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17 Tips Every Runner Should Know Before Their First Trail Race

The trail race scene has some unique characteristics and vibe that will be unfamiliar to runners that have yet to run the trails with a bib number.

To help with this transition to the dirt racing world, here are 17 insights to help reduce the look.

Welcome trail newbie

1. Bib number placement and meditation

Instead of pinning your bib number on your shirt, you will often see the number pinned on the thigh area of the shorts.

What gets real interesting is the number preparation…or number meditation. You will see runners get into this zen-like state as they fold all the sides of their bib so you see only the number. I am amazed at how small some people are able to get their bib.

Zen bib foldage

2. “go”

Welcome to the race start. Somebody may provide a countdown and simply say “go”. I can’t even add an ‘!’. When you see others start to move – follow.

3. “Tell me about yourself”

A roadie may be used to the focused stare, head forward, hit my splits attitude. In the early miles of a trail run, there will be all kinds of chatter. You may even have someone you don’t know just start talking with you. Don’t be surprised or frightened…this is trail running.

4. Trail Fashion

You will see anything and everything (or lack thereof) worn in a trail race.

A couple accessories you may not be familiar with:

  • Neck bandanna – In the warmer months a few runners will wear them to help keep cool (get them wet) and up their fashion flare.
  • Gaiters – These highly fashionable pieces of fabric cover the top of the shoe and ankle to help prevent dirt and small rocks from messin’ with your cute little piggies.

Gaiter time

5. Buffet stations

Aid-stations are more like Convenience Store Gone Wild. You will often see a collection of simple carbohydrates (pretzels, candy, fruit) and for longer events some aid-stations will provide a warm food menu that will seem like a three course meal without the nice linens.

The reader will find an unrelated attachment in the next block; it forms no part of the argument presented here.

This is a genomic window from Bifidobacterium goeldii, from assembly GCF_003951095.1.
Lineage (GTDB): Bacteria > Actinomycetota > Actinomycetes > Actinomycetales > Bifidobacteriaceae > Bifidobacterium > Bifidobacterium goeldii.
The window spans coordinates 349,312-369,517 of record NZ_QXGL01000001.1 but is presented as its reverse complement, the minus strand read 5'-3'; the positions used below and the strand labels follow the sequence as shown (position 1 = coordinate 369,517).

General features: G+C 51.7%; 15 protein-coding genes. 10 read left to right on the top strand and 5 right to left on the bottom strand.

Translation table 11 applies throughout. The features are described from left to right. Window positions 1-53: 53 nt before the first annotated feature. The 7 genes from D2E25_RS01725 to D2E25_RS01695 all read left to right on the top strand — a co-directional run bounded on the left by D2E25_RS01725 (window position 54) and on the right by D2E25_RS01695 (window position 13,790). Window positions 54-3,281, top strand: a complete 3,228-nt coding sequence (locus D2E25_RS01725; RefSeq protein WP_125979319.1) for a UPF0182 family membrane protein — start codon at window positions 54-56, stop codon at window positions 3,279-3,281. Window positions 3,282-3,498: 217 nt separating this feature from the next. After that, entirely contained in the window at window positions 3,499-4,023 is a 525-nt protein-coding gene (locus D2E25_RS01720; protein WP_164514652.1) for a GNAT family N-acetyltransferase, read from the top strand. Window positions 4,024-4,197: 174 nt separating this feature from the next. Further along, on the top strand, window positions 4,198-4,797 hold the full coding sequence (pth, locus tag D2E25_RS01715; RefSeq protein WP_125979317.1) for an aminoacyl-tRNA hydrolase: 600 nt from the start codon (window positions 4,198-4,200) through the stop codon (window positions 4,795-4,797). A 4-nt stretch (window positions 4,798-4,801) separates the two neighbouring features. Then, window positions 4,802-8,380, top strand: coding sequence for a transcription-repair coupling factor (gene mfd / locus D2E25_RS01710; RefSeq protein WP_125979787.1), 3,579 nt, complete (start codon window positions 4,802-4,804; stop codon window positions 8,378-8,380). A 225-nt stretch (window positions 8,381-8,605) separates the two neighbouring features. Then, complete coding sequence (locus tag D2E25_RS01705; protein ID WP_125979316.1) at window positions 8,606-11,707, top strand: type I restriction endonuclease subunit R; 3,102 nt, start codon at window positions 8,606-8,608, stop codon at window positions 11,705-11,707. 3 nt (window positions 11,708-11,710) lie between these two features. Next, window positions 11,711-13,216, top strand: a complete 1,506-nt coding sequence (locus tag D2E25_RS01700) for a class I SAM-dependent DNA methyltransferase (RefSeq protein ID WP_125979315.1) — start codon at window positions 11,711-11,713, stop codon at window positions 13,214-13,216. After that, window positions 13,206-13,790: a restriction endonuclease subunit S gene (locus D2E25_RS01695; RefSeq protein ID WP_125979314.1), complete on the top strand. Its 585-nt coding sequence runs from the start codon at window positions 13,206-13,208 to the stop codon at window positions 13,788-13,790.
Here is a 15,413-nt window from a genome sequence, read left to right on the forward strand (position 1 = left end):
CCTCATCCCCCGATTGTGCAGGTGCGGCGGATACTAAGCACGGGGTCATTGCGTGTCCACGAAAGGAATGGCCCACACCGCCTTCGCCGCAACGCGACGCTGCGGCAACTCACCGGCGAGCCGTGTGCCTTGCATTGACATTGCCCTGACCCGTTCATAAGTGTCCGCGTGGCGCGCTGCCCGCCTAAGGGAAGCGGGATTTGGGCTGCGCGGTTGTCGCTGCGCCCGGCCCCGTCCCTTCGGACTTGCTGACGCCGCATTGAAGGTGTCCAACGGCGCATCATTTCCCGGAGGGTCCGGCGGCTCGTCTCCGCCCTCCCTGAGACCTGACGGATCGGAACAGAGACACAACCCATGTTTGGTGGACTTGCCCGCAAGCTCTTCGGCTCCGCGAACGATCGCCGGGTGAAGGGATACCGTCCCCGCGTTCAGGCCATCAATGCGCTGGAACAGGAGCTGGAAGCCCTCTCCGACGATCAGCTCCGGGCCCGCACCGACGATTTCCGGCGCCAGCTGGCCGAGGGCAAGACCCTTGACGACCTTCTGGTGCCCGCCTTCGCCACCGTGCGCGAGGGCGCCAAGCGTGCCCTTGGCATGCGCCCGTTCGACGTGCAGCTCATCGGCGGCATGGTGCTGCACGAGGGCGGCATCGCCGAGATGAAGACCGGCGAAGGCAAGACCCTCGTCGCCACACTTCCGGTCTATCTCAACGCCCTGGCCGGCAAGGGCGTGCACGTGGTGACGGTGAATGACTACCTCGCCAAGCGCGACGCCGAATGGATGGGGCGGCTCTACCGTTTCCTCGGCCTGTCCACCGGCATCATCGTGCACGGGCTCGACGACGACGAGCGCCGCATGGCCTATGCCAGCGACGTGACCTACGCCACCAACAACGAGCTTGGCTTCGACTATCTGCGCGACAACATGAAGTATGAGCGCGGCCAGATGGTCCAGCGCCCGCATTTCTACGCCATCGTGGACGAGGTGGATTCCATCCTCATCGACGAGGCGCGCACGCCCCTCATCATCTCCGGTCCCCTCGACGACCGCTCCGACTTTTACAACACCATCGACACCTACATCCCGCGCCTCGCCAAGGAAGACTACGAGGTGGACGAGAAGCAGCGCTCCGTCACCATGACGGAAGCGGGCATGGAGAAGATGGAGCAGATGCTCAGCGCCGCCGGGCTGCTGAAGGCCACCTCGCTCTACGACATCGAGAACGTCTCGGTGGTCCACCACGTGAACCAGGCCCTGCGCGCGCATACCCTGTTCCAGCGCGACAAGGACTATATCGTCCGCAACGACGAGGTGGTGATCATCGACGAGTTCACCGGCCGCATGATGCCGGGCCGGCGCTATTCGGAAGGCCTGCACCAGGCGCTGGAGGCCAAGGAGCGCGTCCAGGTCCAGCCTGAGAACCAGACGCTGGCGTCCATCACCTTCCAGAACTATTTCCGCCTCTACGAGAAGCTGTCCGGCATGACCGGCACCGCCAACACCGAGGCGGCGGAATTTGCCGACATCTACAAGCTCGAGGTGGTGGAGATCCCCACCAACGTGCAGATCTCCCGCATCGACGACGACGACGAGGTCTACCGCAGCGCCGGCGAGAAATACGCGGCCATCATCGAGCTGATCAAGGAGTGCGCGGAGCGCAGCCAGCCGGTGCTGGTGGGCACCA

6. How far till water?

Aid-stations are never every mile or even two miles. It could range anywhere from 3 – 10+ miles depending on the course. Know thyself and be prepared to carry a handheld (or some other hydration carrier) or run very, very fast.

With hydration systems ranging from small 8 ounce handhelds to 100 ounce pack systems, there really is something that can work for everyone. Plus reduce the amount of event garbage (cups, etc)!

7. Take Care of the Little before they become Big

Hot spots, chaffing, sand or small rocks in shoes can become big issues after miles on the trail if you decide not to address them early on. Pick your poison.

Additional goodies – Two simply ways to prevent blisters and improve running shoe fit

8. “…After you”

Very little clawing, elbowing, and bloodshed (between runners) on the trails. If runners are getting funneled onto some single-track or have to pass through a narrow gate, people will position themselves in a fairly orderly line. Very few get stressed…plus more time to chat with your running neighbor.

9. Trail Language

goo-shob = A runner’s attempt to say “good job” to their fellow runner after hours, and hours, and hours of running.

digger = tripped on a rock or root and fell to the loving earth. Usually includes some dirt and blood.

sh*t – Often heard after runner hits a rock or root with their little piggies…for the eighth time.

There has to be more trail talk…help me out!

10. Follow the Peanut Shells

There are a few trail races where you can simply put your head down and go but most races are intertwined within a spaghetti trail system. Be alert to your running environment, pay special attention at all junctions. Slow or stop if necessary. Getting lost or backtracking a half mile or more is not so fun…although free mileage.

The course may be identified with ribbons, signs, flour, etc.

Follow me!

11. Quick, Quick Happy Feet

Not a bad idea to shorten the stride and lift the feet to improve mobility around and over those rock, roots, and cute little snakes.

Yep, you run down this rock littered trail.

More movement tips for the dirt: